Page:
Note that this account of why technological change is so rapid and endemic in modern society represents an adaptation of Marx’s account of social change: Development and extension of the forces of production render the original relations of capitalist production obsolete and in consequence these relations supplanted by new ones. More specifically, development and extension of the forces of production leads both to a split between managing and owning and, ultimately, to a change in the very character of managing itself. Where in early industrial capitalism the owner/manager is, at least as Marx portrays him, primarily concerned to maximise profit, today’s manager is primarily concerned to maintain the ability of the firm to anticipate events and thereby its ability to function. One crucial means of fulfilling this goal will be to pursue, at least as far as possible, a strategy of “leading the market”. And this will lead in turn to the necessity of incessant innovation.

Note, too, how this account exploits the subtle interplay of technological advance and economic relations which you find in Marx’s theory in order to explain a certain social change. What is interesting here is how sophisticated technology and a market-driven organisation of this sophisticated technology together combine to cause changes in the relations of production and ultimately to cause the incessant drive for innovation. As we have seen, the web of productive systems in the economies of the former communist countries were driven according to authority and command, much as in webs of military systems. Now in these systems, innovation of products and innovation in the productive process seem to have been rather sluggish, except, of course, in the armaments and space industries. This was presumably because there was no market in such economies. For it is not just the technological sophistication and complexity of the web of productive systems which renders incessant innovation the order of the day. It is also the fact that this technologically sophisticated and complex web is lubricated and energised by market forces.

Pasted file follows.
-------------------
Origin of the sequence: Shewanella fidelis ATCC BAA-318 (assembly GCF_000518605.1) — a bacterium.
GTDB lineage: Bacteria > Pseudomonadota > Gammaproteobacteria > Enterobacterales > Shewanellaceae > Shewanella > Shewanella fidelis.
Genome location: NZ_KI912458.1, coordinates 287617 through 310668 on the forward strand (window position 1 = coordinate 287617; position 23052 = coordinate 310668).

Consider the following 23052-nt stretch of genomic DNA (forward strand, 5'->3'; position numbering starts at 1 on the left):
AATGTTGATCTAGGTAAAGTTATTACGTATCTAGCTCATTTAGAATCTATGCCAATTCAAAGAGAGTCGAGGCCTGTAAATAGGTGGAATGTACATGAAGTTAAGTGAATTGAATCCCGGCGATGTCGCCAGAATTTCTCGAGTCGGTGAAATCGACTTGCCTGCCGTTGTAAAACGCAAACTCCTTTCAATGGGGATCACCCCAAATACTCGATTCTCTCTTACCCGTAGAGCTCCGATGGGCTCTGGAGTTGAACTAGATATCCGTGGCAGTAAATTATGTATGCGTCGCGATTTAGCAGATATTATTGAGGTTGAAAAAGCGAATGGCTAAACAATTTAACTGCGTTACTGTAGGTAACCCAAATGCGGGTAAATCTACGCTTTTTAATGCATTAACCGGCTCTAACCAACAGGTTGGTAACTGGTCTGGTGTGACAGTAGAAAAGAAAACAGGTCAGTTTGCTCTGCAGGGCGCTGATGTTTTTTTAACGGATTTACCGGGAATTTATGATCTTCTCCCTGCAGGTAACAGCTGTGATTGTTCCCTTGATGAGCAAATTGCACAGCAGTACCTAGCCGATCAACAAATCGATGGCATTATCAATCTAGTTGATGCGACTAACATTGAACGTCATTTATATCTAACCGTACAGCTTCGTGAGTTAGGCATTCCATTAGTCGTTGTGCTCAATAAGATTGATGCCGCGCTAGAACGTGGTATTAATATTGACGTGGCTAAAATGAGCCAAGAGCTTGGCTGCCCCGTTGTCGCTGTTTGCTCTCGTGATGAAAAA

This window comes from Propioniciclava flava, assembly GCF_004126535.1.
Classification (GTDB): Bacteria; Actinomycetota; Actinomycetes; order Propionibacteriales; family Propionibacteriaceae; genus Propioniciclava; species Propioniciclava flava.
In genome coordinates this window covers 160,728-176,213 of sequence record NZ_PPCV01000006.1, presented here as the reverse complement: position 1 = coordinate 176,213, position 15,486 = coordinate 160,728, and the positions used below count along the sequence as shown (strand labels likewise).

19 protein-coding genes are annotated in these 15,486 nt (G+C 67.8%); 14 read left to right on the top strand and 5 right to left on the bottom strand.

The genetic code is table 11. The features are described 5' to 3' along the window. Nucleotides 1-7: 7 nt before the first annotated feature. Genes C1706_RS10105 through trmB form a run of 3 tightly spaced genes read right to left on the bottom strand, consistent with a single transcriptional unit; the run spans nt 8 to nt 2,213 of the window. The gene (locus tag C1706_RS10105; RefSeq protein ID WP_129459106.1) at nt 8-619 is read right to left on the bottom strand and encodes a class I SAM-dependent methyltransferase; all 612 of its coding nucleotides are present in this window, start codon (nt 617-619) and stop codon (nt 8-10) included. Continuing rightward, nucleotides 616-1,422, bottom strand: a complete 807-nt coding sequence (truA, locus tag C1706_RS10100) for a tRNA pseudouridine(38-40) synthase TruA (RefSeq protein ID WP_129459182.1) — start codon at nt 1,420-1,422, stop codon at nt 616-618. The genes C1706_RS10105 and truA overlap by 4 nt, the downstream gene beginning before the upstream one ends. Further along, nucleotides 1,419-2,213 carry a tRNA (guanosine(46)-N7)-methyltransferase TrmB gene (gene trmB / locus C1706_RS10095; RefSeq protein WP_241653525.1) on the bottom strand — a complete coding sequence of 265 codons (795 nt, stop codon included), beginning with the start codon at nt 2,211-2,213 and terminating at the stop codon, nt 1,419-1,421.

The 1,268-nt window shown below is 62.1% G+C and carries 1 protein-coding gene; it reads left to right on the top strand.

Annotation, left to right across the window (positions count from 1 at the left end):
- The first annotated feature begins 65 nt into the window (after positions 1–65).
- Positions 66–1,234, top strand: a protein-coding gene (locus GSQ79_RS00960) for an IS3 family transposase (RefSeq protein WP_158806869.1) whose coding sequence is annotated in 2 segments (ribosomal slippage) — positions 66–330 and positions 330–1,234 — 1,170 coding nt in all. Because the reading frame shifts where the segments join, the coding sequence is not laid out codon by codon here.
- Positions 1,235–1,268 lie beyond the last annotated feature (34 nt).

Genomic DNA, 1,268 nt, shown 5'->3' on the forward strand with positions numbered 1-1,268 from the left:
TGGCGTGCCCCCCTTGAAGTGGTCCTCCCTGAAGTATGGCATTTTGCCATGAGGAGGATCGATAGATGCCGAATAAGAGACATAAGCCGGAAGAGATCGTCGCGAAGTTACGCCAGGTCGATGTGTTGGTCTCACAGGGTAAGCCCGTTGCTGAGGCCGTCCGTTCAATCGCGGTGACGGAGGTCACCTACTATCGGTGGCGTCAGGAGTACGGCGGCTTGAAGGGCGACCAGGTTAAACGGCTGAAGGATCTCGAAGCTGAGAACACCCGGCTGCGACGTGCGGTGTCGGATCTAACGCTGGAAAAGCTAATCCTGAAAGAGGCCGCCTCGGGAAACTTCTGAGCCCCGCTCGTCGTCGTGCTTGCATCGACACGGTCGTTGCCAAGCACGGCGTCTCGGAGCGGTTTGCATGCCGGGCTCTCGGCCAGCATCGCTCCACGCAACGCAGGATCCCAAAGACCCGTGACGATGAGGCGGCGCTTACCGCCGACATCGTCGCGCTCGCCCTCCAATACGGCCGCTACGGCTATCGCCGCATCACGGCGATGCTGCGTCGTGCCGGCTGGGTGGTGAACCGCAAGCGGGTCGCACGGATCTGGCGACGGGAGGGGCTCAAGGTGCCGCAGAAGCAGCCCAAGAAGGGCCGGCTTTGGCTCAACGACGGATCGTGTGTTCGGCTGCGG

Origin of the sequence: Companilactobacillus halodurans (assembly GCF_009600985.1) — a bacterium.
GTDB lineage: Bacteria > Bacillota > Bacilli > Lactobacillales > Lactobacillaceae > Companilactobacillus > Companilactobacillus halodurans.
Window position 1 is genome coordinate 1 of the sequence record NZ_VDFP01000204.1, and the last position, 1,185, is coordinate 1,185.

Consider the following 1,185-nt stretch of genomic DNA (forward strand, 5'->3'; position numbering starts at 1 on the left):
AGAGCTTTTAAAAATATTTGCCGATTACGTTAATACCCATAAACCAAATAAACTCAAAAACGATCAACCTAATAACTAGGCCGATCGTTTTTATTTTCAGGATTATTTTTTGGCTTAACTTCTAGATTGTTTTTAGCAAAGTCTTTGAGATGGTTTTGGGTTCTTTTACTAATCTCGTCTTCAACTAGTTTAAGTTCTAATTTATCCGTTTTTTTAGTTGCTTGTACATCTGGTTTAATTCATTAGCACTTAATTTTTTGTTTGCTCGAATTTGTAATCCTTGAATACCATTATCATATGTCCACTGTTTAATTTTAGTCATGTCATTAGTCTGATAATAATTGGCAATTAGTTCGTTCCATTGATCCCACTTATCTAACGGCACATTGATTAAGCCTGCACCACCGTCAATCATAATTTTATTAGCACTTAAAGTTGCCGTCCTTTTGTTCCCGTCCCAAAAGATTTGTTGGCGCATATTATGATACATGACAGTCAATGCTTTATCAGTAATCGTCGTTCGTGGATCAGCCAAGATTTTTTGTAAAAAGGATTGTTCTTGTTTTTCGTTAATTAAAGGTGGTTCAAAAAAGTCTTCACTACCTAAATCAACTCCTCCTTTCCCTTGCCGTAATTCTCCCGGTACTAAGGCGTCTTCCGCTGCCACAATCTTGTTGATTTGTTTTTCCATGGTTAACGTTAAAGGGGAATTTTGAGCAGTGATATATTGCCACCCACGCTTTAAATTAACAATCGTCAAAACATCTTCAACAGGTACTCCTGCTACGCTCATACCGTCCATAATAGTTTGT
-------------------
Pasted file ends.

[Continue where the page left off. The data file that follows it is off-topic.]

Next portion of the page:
Let me end by raising a further question to which this account suggests an important answer. This is the question of why command economies like those which existed in the former communist countries of Eastern Europe failed. The common, not to say commonplace answer is that these economic systems failed because managers and workers were lazy and inefficient, this because the system did not give them the material incentives which would have motivated them to work hard and efficiently. The strength of the market system is precisely that it rewards hard work and diligence.